2014 Chevrolet Corvette Stingray Coupe: First Drive Review
Sometimes there's so much buzz about a new car that when you finally get to drive the thing, it's kind of a letdown.
Sometimes. But not in the case of the 2014 Chevrolet Corvette Stingray coupe.
Given that the new 'Vette's got 460 horsepower under the hood, this may not come as a surprise. Let's be honest, though -- Corvettes have been pretty fast cars for a pretty long time. What they haven't been, however, is properly refined, at least not in recent decades. That's where the new C7 Corvette really lives up to the hype.
Performance? Yeah, It Has That.
Let us first give the C7 its due as a butt-kicking sports car. Although the new 6.2-liter V8, code-named LT1, has the same displacement and pushrod design as the outgoing C6 Corvette's LS3, it also has revamped internals that crank out 30 more horses along with extra low-end punch. This becomes apparent when you floor it at, say, 2,500 rpm in second or third gear. The LT1 simply gets up and goes, right now, whereas it's easier to catch the laid-back LS3 napping.
Our test car had the popular 6-speed automatic, which is surprisingly satisfying, ripping off full-throttle upshifts with a distinctive "bap-BAP" sound like a pistol cock. We've sampled the novel 7-speed manual, too, and it's a rewarding gearbox in its own right. Both fit the car's character well. We're not sure which we'd choose.
On tight roads, the C7 instills new confidence, its staggered-width performance rubber hugging the road with downright exotic zeal. The C6 was often criticized for being fidgety and uncommunicative at the limit, but the C7 wants to stay the course and talk you through it. The driving position remains superb, affording a clear view over the low hood between voluptuous front fenders.
If you come for the performance, in other words, you're not going to be disappointed.
But again, Corvettes have been massively capable, world-class sports cars at least since the C5 debuted back in the '90s. The C7's dynamic improvements are nice, but they're not as revolutionary as some may lead you to believe.
Sophistication? It Has That, Too.
What really sets the new Corvette apart is its overhauled cabin, which -- as advertised -- is finally competitive with the car's snobby European rivals. The materials are generally excellent, highlighted by rich-looking dashboard trim and classy stitched accents. The dashboard design, too, is a huge step forward, ditching the generic look of the C5 and C6 for the cockpit-like contours of the underrated C4. In previous Corvettes, you sort of gritted your teeth and hoped the interior wouldn't fall apart after 50,000 miles. With the C7, however, you find yourself wondering, "Is a Porsche interior really that much nicer?"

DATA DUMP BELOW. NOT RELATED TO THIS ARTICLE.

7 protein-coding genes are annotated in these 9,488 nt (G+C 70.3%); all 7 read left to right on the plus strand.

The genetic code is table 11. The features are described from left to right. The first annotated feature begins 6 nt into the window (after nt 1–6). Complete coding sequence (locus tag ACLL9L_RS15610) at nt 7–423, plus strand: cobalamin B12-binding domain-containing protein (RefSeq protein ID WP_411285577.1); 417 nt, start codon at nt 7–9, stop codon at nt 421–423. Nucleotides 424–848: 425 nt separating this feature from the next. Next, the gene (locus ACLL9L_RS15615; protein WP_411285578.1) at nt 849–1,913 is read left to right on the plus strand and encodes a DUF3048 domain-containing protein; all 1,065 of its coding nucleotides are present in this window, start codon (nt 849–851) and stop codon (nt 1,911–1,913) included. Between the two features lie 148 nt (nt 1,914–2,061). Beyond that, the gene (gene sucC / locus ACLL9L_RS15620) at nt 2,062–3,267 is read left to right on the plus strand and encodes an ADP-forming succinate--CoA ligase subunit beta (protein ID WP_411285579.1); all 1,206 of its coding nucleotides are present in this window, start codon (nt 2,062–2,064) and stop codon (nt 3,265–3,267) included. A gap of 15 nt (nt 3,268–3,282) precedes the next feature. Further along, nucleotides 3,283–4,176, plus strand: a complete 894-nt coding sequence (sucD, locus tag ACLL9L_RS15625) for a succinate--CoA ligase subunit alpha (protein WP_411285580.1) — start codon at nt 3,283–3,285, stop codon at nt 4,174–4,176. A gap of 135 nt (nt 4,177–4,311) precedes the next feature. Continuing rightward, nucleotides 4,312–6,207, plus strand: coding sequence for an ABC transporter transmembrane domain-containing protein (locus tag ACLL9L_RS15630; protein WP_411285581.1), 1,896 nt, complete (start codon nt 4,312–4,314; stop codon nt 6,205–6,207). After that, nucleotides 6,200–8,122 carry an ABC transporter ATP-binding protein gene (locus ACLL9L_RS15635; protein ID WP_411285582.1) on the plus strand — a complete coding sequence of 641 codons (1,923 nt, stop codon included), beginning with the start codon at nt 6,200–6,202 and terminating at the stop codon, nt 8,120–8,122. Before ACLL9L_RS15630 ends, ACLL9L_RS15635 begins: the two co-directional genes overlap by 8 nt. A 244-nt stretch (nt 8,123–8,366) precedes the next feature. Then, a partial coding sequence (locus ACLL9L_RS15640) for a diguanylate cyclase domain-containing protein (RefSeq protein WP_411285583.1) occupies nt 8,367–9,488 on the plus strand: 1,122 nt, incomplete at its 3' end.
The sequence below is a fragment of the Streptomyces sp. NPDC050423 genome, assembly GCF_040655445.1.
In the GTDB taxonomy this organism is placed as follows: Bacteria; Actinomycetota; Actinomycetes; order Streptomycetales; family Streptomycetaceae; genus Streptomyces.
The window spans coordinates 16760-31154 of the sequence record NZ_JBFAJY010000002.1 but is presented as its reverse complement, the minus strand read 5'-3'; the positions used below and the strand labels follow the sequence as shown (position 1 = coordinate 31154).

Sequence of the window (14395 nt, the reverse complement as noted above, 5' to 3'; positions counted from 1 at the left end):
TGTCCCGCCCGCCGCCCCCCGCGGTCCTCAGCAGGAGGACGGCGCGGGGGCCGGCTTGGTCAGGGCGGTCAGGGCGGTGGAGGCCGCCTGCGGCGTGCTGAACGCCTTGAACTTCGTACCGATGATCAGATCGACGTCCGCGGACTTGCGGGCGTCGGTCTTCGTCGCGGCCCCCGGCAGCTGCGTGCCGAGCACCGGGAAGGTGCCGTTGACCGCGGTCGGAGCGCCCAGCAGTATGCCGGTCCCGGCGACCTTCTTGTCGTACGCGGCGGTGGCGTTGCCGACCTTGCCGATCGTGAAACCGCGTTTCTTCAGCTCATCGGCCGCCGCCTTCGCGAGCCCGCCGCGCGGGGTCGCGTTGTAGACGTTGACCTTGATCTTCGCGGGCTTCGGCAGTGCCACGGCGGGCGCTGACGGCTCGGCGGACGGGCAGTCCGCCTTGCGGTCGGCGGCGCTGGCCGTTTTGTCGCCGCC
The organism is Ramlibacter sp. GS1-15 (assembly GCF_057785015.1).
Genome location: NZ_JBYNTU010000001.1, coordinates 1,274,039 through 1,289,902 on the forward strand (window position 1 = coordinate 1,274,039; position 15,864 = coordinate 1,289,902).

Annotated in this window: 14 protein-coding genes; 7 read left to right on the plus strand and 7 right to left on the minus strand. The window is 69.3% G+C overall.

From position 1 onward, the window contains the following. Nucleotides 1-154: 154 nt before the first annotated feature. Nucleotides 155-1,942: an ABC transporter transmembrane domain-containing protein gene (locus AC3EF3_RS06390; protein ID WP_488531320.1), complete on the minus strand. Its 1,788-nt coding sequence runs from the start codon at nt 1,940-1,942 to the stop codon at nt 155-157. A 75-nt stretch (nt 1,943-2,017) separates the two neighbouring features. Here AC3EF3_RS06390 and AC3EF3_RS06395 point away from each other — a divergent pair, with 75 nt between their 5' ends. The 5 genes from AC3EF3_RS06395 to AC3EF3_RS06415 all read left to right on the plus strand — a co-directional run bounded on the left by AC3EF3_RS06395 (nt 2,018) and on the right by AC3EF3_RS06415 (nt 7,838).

Another difference-maker is the new Corvette's cabin technology. We remember shaking our heads at the dated dot-matrix readouts in the C6 Corvette, but the C7 is full of fancy, high-resolution displays, including driver-configurable gauges with distinct themes depending on the selected driving mode. The standard 8-inch infotainment system is similarly advanced, with graphics and features that are leaps and bounds ahead.
And the seats. Oh, the seats! At long last, Chevy has given us a modern Corvette with supportive, well-built buckets that we wouldn't want to swap out at the first opportunity. The C6's inexcusably flimsy chairs already seem like a distant memory. You can even upgrade to more aggressively bolstered sport seats, though if you ask us, the standard chairs are more than adequate.
In short, the hype is real when it comes to the C7's refinement. This isn't just a bargain performance car. It's a genuinely luxurious one, too, which makes it even more of a bargain than ever.
We're not ones to jump on the latest sports-car bandwagon, but the new 2014 Chevrolet Corvette really does have it all. At a starting price of just over $50,000, it's a towering achievement. America should be proud.